I miss my family. Although there are days it is certainly challenging to be grateful for my six younger siblings when we are all cooped up under the same roof getting on each other’s nerves, through watching Mass and praying the rosary we have become much closer as a family. When we had school, sports, and activities my mom was the taxi service, constantly shuttling kids around. We made time for family meals, which consisted of praying quickly, scarfing down as much food as possible in five minutes, then going off to homework or practice. Now, it is common for us to sit around the table after we are done eating and simply talk to one another. I have also grown closer to my extended family even though we have not had a party in two months. I used to think of parties as buying presents, making food, and dressing up, but forgot the reason and benefit of getting together. Usually at parties I barely even got to talk with my little cousins except when they yelled “Excuse me!” as they playfully ran past or “Thank you!” as they opened presents amid shouts and flying wrapping paper. Over the past two months, when one of my cousins had a birthday, my siblings and I called to sing to them. Then I got to talk to my cousin one-on-one and listen as they excitedly recounted the events of the day and how hard their family worked to make it special. It is wonderful to have the opportunity to get to know them better through these conversations. I cannot wait for the next party to spend time with my loud, crazy family, because that is the real reason for parties – spending time with the ones you love.
I miss my neighbors. During these parades, as I hear the horns honk, see the homemade signs, and wave to the people from a distance, I feel closer to my neighbors now more than ever. As I watch the line of vehicles filled with people going out of their way to make someone’s day special, I knew I wanted to do the same but could not put together a parade for every person who might need it. So, I decided to make cards. I simply call the unofficial mayor of Nicktown and ask who could use a little card to cheer them up. The simple act of making these thinking of you cards with positive messages to brighten others’ days certainly cheers me up too! I am amazed at the phone calls and thank you letters I receive in return for the little act of sending a card. In this way, I feel like I am making my own happy news and staying connected with my neighbors better than ever before.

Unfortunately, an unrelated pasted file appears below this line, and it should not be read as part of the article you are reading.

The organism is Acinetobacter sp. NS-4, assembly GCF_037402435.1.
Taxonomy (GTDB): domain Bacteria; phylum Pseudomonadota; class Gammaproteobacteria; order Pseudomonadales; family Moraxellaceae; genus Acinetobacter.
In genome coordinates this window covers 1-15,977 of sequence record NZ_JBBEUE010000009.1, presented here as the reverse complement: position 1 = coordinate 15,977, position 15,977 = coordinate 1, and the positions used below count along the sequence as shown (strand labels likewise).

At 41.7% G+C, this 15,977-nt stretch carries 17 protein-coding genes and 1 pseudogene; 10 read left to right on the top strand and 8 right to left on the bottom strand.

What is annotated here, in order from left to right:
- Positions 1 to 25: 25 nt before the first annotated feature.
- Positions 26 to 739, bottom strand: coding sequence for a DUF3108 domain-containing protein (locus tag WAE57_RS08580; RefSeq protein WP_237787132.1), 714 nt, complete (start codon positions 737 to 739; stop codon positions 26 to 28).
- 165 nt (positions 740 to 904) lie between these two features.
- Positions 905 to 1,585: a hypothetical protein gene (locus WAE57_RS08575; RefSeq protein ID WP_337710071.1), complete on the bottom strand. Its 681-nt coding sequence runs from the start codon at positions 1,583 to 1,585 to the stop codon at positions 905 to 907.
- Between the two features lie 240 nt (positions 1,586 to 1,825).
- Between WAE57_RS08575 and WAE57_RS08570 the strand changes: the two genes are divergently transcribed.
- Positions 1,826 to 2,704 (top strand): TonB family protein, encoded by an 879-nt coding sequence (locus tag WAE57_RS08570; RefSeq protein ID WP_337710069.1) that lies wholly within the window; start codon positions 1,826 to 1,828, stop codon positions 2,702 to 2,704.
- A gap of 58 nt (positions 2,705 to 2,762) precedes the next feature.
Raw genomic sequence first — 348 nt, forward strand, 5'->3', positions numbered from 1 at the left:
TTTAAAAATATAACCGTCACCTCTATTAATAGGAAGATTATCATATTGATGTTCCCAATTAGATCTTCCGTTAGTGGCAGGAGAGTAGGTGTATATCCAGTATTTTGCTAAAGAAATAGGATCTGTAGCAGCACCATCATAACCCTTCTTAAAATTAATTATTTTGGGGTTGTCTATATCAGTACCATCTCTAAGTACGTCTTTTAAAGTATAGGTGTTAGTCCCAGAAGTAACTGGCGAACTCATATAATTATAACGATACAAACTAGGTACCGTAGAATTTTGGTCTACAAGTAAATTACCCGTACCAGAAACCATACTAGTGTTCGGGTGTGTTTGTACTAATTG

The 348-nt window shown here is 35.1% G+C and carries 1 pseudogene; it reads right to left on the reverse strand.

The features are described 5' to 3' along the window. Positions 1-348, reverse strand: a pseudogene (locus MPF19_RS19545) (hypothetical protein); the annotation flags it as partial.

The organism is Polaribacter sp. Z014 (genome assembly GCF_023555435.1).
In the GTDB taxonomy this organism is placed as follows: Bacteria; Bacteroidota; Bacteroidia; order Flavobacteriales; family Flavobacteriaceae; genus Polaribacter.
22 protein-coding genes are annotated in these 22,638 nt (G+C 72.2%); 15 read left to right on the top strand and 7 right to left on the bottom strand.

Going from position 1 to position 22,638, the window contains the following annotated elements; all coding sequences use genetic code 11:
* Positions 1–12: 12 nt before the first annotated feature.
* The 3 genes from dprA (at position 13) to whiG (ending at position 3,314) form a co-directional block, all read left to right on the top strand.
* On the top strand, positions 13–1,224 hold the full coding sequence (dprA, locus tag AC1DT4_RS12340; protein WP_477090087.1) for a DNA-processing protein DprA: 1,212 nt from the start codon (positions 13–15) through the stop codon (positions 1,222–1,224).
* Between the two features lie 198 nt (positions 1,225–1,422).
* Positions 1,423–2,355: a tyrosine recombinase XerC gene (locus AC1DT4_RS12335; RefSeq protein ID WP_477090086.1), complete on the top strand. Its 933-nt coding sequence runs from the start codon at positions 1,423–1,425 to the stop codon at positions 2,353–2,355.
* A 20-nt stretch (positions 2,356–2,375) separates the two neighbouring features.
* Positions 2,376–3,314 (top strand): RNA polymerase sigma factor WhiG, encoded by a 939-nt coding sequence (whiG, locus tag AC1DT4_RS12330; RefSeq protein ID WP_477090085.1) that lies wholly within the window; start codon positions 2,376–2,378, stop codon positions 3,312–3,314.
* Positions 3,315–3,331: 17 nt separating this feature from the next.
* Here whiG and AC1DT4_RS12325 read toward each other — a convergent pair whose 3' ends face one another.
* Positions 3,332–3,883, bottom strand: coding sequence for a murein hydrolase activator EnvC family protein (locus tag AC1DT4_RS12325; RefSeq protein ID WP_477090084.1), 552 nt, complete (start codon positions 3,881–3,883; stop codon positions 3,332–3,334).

I miss my friends. When I was in school and saw my friends every day, it was easy to take them for granted. These days I appreciate a hug or a knowing smile so much more. But for now, I have come to realize how important a long phone conversation or a quick text is. Although I have never been good at texting, I now realize what a simple “Hey how are you?” text can do to connect with a friend. It takes more effort to stay in touch this way, and remembering to call or text goes a long way. The saying “Absence makes the heart grow fonder” is definitely true. I no longer take them for granted and appreciate everyone of them.
Despite the difficulties and doubts surrounding me during this time, I keep my thoughts on God by appreciating the things I once took for granted. There is a picture frame in our living room that says Counting Our Blessings. As I watch Mass with my family it is a gentle reminder to depend on God and appreciate the blessings He showers down on me all the time. It just took my world to be flipped for me to realize this – and now I can turn my words around.
I am grateful for the Eucharist. I am grateful for going to Mass. I am grateful for hearing happy news. I am grateful for my family. I am grateful for my neighbors. I am grateful for my friends.
Sarah Farabaugh, a member of Saint Nicholas Parish in Nicktown, attends the University of Pittsburgh at Johnstown. She is a graduate of Bishop Carroll Catholic High School in Ebensburg.